However this land (as far as I'm aware) use little to no intellectual property. It doesn't take intellectual property to make a good attraction, tell a good story, or be engaging.
I think the bigger distinction occurs with theming vs. full immersion. I would argue that Harry Potter and the Forbidden Journey is both themed and immersive, unlike Maverick that is simply themed.
But then you said the SeaWorld parks were big into storytelling.
And while I have always thought the Busch Garden's parks were well-themed, I can't for the life of me figure out what intellectual property Seaworld licenses, or how they tell a story. They have cool, quirky shows, and penguins and other animals, and an occasional ride scattered around that remind us of how they have animals.
Of course, in a perfect world, someone would build a great story-driven, 4-D coaster, with amazing animatronics, a 500 ft drop, a top speed of 200 mph, and 17 inversions. But who said this world is perfect? As long as it remains imperfect give me story, narrative, and immersion over decoration and thrills fo' sho'!!!
I would like to note that props, decor, and IP are not necessarily needed to tell a story. For example, the most successful unthemed roller coasters (no decor or IP) have dynamic layouts with a clear beginning, middle, and end that tells their story. Simular to a way that a symphony piece of music can tell a story without words, so can some thrill rides!
3-10 years old - Theme - A good story mixed with the imagination of a child makes for a great experience.
11-25 - Thrills - Slap on a Batman logo on a coaster and that's all the theme needed. We just want to go fast, high, and upside-down.
25-50 - Both - The escape from reality is part of a day at the parks for this age bracket. We want the adrenaline rush as well as theme that takes away from our every day life.
50+ - Theme - I can't speak for myself but I know when I go with my Dad to parks he points out all the little details that I've missed.
Someone already did. Then I woke up.
For story, the ride's the most boring few minutes I've ever spent - and I'm trapped on the ride.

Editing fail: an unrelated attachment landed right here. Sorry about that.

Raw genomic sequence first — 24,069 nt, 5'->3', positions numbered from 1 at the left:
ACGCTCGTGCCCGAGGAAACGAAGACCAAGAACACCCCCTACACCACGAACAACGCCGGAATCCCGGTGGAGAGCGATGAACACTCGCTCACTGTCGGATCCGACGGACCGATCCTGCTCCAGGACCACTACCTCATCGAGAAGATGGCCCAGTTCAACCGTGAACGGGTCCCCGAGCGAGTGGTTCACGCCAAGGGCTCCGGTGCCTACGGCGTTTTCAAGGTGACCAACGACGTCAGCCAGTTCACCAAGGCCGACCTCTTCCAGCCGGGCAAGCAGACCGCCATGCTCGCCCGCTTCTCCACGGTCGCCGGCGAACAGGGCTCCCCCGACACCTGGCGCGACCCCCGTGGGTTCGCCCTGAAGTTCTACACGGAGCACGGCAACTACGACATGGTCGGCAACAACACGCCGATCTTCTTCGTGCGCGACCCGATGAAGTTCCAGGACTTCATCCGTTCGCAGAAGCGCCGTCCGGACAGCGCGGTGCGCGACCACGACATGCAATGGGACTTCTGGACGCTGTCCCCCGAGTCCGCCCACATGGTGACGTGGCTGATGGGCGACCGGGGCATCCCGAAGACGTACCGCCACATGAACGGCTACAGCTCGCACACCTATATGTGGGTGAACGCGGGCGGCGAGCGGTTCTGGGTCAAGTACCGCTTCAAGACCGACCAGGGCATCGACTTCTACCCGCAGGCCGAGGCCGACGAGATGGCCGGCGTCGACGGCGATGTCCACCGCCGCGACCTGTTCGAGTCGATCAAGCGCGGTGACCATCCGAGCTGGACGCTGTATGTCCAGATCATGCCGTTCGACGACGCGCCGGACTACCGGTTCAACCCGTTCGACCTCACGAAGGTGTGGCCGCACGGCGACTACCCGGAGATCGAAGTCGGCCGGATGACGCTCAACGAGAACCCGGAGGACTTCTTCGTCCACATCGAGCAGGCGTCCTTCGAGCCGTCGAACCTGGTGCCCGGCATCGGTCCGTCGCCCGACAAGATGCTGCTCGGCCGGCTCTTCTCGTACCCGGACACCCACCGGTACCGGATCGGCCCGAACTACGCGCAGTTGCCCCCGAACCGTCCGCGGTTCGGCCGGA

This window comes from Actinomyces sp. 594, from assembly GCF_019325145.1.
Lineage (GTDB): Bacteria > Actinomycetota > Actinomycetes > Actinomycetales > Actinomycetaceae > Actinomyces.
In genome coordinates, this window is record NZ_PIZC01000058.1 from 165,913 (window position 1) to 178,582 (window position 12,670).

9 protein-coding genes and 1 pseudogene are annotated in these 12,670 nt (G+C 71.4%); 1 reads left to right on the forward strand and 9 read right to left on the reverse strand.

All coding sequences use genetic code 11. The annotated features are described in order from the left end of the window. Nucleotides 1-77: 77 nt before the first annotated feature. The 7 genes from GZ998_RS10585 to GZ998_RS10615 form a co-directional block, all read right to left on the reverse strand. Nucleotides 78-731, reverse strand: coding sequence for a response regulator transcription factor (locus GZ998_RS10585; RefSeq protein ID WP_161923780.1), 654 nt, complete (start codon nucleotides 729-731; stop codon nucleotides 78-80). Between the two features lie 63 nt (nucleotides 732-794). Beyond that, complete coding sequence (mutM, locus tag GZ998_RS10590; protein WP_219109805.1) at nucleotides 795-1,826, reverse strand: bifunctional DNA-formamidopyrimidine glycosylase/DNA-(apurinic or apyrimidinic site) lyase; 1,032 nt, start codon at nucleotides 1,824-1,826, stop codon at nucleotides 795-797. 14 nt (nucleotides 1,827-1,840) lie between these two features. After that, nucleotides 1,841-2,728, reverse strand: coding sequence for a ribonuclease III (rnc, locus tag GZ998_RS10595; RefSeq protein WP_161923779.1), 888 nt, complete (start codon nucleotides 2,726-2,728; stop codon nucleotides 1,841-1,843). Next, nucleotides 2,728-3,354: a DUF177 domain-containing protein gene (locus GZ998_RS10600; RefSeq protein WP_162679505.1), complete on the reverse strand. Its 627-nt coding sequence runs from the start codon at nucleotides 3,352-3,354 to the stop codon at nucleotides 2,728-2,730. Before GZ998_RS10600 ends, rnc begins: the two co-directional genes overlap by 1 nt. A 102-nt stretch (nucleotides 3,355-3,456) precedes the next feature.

For physical, the ride's the most boring few, etc. - but I'm NOT on the ride and therefore free to pick another that is more to my liking.
And @ O T - you said you liked Splash Mountain and didn't like Little Mermaid (I assume you're talking about the one at DCA, but I guess it could apply to DHS as well) for the same reason - a retelling of the story. The only difference is that you've seen the Little Mermaid and haven't seen Song of the South. Doesn't quite compute.
The reason why Six Flags doesn't deck out their rides is fairly simple...money. Stories and decor have to be done right and maintained over time, and if the initial concept is bad or done half heartedly with the penny pinching mindset, it's a waste from the start. In short, all the extras cost a lot, and parks who don't charge a hundred bucks at the gate generally don't have the resources to design build and create 100 million dollar attractions. That doesn't mean that they should ignore decor though. The coaster on a concrete pad concept always puzzled me. If you have 25 million to build a coaster, why not an extra few hundred thousand to do something to make it look good...or at least landscape the thing if nothing else. It's kind of like buying the big flat screen 3D TV and then not spending the money on the proper cables or the cable service to maximize its performance.
I think the perfect ride is Story AND Sensation. Splash Mountain to me is a perfect example. We get a story that evolves and the mood of the ride noticeably changes as our rabbit friend gets deeper into hot water...then BOOM! Sensation...upbeat ending...scene.
An example of the opposite for me would be SFGA's BATMAN The Ride. Here's a coaster with some similar Batman color scheming and a Batman logo. That's really it and although it seemed pretty cool when it first went into operation, it really is nothing more than a mediocre coaster with a trademarked logo.
Pure thrill rides tell stories all their own in a different way. Just look at the people exiting the ride....
Huh? This is a huh question.
Clearly, the Six Flags executive discussed IP from the beginning. The reporter decided to change the question to be about theming rather than the issue of IP.
Six Flags seems to have problems with both (1) the lack of theming, and (2) not using IP to the fullest extent.
Their rides uses the bare minimum of theming and their use of comic book theming is barely there like slap on some color, use some decor, and call it a Batman ride.